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2013 Maserati GranTurismo Photo

2013 Maserati GranTurismo - Review

 

2013
logo OVERALL RATING 9
out of 10
Let’s be clear about one thing: logic doesn’t dictate the purchase of a Maserati GranTurismo Coupe, any more than logic dictates the purchase of an Alexander Calder sculpture or an Andy Warhol painting. There are far more more practical grand touring coupes and convertibles on the market, including some for less money, but none are the Maserati GranTurismo or GranCabrio.

Buying one is an act of passion, with any thoughts of practicality or modesty cast aside. It’s a reward for one’s achievements in life, or perhaps just automotive sculpture that can be enjoyed nearly as much parked in one’s garage as it is on the open road, conducting a symphony of mechanical music from its Ferrari-derived 4.7-liter V-8.

If you’ve come to the conclusion that you must have a Maserati GranTurismo of your own, you’ll understand that few cars on the planet can match the sculpted lines and curves of the car. It’s shape is very feminine in form, and you are, in effect, acquiring a mistress with certain needs and wants when you purchase a Maserati.

Stunning looks aside, there’s much to like about the car, starting with the near-bespoke amount of personalization available in its refined interior. Buyers get to choose from a wide array of colors, trims and finishes, limited primarily by your patience and budget. Though optional, we strongly recommend the fitted Ferragamo luggage, ensuring that the guesswork is taken out of planning for a weekend in the Hamptons. There isn’t much luggage room, and the fitted pieces make the most of the available space; go your own route, and you’ll be able to fit a pair of weekend bags in the trunk, but not much else.

You can take along three friends, as long as they pack light, and few will complain about  rear seat comfort. The GranTurismo is blessed with four adult-sized seats, not cursed by the usual coupe affliction of a rear seat for insurance purposes only. While the car comes with a Bose audio system, we doubt that owners will make much use of it.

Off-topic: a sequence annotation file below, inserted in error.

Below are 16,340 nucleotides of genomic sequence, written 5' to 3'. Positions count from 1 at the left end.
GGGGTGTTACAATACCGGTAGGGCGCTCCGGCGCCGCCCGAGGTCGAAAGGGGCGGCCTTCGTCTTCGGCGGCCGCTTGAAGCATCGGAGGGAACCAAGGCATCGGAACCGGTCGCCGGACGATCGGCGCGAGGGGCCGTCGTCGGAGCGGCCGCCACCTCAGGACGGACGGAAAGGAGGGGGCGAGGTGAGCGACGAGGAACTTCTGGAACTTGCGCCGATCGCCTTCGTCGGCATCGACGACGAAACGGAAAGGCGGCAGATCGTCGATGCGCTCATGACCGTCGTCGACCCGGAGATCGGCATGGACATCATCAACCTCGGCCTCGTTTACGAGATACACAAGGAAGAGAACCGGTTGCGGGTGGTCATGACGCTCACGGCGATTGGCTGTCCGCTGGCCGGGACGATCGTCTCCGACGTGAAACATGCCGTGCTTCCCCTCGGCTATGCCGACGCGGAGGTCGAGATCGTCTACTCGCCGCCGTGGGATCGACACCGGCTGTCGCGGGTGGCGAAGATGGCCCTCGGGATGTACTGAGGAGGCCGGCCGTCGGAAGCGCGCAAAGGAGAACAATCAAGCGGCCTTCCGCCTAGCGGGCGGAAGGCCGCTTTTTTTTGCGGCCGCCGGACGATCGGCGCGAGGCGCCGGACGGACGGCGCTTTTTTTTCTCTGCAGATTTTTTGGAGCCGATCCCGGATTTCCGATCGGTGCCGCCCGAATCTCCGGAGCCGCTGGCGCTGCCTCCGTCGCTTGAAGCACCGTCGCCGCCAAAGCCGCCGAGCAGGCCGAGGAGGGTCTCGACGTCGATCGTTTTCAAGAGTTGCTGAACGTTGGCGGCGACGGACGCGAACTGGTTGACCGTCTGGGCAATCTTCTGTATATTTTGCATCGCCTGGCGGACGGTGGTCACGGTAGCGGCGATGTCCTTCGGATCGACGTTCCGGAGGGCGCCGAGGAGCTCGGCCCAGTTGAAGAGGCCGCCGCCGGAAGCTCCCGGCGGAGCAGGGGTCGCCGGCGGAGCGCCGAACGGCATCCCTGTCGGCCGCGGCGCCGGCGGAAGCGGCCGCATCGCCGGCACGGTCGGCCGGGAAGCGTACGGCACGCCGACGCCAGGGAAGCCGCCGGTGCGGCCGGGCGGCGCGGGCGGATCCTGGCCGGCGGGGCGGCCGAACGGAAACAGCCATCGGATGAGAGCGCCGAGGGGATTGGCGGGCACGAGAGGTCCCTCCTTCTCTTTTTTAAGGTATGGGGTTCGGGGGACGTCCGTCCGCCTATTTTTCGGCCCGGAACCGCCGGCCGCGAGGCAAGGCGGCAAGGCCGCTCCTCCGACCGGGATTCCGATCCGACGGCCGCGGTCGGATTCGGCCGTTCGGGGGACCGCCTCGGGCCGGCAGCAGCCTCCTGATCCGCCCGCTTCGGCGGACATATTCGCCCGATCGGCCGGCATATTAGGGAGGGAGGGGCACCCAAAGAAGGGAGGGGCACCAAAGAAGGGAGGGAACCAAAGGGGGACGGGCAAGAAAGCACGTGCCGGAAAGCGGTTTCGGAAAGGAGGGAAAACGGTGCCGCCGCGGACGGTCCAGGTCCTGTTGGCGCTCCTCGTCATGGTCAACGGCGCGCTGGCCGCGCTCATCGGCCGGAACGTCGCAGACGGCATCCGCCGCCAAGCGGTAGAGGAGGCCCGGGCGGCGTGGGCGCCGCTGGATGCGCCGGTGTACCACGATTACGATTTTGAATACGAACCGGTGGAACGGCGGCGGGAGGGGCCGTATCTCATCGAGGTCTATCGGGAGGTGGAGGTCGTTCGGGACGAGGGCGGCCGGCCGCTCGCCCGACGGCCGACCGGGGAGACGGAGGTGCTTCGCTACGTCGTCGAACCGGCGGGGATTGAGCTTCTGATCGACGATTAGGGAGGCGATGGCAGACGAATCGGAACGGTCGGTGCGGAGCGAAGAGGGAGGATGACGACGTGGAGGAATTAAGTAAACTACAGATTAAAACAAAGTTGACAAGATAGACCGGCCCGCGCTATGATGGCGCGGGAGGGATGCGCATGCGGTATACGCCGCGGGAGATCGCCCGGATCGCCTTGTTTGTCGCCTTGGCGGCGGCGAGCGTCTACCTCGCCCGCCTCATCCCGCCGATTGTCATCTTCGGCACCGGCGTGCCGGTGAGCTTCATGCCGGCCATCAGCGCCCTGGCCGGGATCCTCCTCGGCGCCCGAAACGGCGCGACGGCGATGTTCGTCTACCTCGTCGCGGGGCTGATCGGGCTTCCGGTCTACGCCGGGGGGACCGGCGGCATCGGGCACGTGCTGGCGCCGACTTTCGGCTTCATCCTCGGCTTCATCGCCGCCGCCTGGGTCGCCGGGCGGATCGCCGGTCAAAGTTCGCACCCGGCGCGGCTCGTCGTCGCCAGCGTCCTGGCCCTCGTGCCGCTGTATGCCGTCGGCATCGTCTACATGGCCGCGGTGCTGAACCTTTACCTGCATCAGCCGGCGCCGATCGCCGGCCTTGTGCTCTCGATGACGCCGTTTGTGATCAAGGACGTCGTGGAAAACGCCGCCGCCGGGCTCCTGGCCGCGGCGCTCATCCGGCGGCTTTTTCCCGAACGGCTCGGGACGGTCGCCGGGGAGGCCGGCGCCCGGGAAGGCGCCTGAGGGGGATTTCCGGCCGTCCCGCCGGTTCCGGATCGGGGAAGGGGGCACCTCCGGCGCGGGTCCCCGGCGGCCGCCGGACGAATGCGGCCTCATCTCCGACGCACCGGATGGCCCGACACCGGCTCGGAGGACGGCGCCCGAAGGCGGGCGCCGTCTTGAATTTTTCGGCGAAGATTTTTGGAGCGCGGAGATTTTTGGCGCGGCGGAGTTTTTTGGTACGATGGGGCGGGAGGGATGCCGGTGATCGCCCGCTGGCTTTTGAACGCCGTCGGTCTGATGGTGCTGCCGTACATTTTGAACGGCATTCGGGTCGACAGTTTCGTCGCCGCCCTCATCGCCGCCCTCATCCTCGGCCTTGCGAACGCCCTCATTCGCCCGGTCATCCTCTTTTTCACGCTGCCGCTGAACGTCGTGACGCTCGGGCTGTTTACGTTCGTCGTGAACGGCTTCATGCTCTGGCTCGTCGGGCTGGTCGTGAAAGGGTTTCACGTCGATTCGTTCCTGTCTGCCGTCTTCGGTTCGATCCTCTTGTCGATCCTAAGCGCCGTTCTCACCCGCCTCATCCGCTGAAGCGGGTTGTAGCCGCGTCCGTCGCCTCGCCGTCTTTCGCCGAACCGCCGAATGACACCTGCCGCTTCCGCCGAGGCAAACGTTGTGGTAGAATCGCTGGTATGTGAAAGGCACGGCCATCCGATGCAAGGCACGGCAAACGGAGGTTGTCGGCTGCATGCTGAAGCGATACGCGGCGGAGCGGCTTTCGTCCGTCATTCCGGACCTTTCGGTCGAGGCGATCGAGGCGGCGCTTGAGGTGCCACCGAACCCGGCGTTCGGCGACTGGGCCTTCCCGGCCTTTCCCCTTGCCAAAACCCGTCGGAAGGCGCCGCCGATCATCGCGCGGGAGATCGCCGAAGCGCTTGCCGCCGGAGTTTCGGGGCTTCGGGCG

The real music comes from the Ferrari-sourced 4.7-liter V-8, rated at a minimum of 444 horsepower in the base convertible and 454 horsepower in coupes and Convertible Sport models. The sole transmission offering is a ZF-built six-speed automatic, blessed with quick shifting and the option of rowing your own gears via steering wheel-mounted paddles. In base models, the dash from 0-60 takes but 5.2 seconds, though GranTurismo MC models can hit the mark in a mere 4.8 seconds.

Optional on the performance-focused MC, but standard throughout the rest of the GranTurismo range is the Skyhook air suspension that provides nearly unparalleled levels of comfort and handling. In fact, the Skyhook suspension puts the GranTurismo in the same class as the Jaguar XK and the Mercedes-Benz SL-Class in terms of long-distance touring comfort.

You won’t be sacrificing on technology, either, as the GranTurismo comes standard with features such as a navigation system and Bluetooth phone integration. Options abound, including a full range of interior and trim upgrades, as well as performance-enhancing parts from the MC Sport Line catalog.

For a complete look at the 2013 Maserati GranTurismo range, see our comprehensive review on The Car Connection.

UPDATE2013 Maserati Trofeo MC World Series Starts This Weekend

The racing version of the Maserati GranTurismo sets out on a new season this weekend. Read Update

Specs: Select a Trim

2-Door Convertible GranTurismo (2) MSRP Invoice MPG City MPG Hwy
2-Door Convertible GranTurismo Specs $138,300 N/A 13 20
Sport Specs $142,800 N/A 13 20
2-Door Coupe GranTurismo (2) MSRP Invoice MPG City MPG Hwy
MC Stradale Specs $142,900 N/A 13 21
Sport Specs $126,000 N/A 13 21
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